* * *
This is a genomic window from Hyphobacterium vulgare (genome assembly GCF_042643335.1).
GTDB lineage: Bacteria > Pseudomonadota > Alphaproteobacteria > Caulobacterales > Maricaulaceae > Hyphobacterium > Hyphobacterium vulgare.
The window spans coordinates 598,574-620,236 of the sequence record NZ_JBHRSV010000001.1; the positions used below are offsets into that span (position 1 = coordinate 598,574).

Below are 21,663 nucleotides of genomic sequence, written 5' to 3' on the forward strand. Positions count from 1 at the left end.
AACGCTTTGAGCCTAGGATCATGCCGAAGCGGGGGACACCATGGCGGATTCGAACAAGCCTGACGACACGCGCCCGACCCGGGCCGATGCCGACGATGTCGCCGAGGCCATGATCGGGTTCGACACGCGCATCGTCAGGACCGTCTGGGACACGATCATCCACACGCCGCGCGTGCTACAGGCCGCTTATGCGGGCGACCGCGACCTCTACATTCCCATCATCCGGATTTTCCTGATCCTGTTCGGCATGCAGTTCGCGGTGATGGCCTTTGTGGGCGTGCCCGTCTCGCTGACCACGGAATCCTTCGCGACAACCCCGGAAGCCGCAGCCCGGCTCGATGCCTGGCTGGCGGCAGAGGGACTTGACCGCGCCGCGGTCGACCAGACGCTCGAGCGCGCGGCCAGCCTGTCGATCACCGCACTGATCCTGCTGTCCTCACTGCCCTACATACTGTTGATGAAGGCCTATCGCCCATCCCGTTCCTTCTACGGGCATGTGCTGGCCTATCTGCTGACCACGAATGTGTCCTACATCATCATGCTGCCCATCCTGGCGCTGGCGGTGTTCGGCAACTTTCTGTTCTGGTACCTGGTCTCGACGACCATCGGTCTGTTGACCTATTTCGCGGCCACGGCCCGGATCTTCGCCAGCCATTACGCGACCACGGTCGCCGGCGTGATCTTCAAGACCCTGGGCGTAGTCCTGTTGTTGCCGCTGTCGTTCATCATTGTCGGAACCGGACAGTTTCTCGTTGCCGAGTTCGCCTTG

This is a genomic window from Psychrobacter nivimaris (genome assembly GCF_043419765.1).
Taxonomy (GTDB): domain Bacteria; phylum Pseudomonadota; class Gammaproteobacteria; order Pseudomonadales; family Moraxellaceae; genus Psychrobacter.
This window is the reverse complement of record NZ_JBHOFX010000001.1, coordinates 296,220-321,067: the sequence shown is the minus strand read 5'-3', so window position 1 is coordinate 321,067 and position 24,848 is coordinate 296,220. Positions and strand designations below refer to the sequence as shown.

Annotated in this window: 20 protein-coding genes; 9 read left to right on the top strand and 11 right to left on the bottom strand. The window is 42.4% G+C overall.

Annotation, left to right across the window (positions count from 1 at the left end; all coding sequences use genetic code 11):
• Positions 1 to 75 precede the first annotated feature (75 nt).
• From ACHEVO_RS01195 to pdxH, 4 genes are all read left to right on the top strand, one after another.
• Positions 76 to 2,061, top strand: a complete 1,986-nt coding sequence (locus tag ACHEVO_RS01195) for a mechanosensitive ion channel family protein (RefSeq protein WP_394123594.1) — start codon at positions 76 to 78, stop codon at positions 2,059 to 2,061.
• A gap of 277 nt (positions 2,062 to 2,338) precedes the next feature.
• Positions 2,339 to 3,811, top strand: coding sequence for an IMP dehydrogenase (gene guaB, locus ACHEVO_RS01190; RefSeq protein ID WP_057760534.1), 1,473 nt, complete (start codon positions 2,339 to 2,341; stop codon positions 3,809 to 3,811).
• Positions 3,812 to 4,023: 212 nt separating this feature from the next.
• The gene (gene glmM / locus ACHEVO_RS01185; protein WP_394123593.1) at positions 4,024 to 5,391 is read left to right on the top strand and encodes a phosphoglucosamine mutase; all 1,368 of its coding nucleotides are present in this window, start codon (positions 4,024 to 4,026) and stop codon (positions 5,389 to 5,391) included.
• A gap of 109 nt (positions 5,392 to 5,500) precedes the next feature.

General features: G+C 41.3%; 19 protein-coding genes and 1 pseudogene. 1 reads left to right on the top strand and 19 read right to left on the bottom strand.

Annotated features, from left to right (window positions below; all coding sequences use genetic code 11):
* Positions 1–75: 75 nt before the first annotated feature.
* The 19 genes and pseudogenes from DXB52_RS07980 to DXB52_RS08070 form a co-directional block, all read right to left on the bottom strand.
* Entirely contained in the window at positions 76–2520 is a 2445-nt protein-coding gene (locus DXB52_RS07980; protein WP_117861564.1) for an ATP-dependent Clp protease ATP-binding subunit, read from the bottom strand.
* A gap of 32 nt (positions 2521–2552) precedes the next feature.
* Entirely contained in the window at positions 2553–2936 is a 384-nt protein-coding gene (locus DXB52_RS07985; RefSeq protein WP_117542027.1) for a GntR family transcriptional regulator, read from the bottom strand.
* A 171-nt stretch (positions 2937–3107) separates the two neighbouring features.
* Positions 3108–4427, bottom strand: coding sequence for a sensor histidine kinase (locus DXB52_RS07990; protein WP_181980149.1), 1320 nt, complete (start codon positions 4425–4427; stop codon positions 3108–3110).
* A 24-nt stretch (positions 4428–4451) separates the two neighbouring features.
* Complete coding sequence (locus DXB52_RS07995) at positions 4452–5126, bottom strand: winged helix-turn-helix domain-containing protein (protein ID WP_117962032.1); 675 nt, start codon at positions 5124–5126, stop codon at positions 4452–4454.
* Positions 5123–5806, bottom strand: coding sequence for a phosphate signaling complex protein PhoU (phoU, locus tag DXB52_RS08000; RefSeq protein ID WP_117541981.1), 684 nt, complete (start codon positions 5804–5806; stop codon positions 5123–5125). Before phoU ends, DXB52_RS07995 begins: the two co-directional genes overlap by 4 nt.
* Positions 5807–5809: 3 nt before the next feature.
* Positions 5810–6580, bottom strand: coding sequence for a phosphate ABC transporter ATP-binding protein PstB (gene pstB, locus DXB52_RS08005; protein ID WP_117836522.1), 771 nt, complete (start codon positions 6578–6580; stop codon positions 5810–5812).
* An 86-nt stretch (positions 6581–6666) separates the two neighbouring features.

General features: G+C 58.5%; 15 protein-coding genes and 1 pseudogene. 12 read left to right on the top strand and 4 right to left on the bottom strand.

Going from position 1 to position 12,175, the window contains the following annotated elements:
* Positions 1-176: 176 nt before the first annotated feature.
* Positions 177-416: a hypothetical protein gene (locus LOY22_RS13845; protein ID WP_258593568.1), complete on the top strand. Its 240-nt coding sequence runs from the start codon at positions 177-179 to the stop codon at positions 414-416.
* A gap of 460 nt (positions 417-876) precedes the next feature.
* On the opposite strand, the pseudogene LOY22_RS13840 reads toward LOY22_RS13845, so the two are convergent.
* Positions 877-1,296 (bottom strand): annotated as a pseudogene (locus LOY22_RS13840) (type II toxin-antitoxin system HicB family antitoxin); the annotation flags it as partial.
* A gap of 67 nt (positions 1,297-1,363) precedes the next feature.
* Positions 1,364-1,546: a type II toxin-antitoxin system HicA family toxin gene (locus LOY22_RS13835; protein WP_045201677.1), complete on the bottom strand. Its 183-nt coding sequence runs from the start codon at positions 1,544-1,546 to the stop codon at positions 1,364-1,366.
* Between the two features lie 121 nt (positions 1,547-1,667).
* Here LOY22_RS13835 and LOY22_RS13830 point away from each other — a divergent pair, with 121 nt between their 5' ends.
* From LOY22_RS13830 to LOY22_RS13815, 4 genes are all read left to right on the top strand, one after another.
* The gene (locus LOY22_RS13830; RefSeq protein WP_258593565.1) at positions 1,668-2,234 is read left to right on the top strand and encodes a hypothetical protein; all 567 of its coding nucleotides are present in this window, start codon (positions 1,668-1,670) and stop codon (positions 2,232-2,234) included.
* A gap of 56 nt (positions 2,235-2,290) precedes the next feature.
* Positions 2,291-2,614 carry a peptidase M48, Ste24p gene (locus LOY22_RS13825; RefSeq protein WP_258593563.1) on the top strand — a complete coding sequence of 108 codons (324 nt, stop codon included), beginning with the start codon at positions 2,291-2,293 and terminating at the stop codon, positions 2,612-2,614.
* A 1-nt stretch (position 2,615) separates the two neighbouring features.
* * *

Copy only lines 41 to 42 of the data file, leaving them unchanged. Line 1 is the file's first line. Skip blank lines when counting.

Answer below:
* A gap of 67 nt (positions 1,297-1,363) precedes the next feature.
* Positions 1,364-1,546: a type II toxin-antitoxin system HicA family toxin gene (locus LOY22_RS13835; protein WP_045201677.1), complete on the bottom strand. Its 183-nt coding sequence runs from the start codon at positions 1,544-1,546 to the stop codon at positions 1,364-1,366.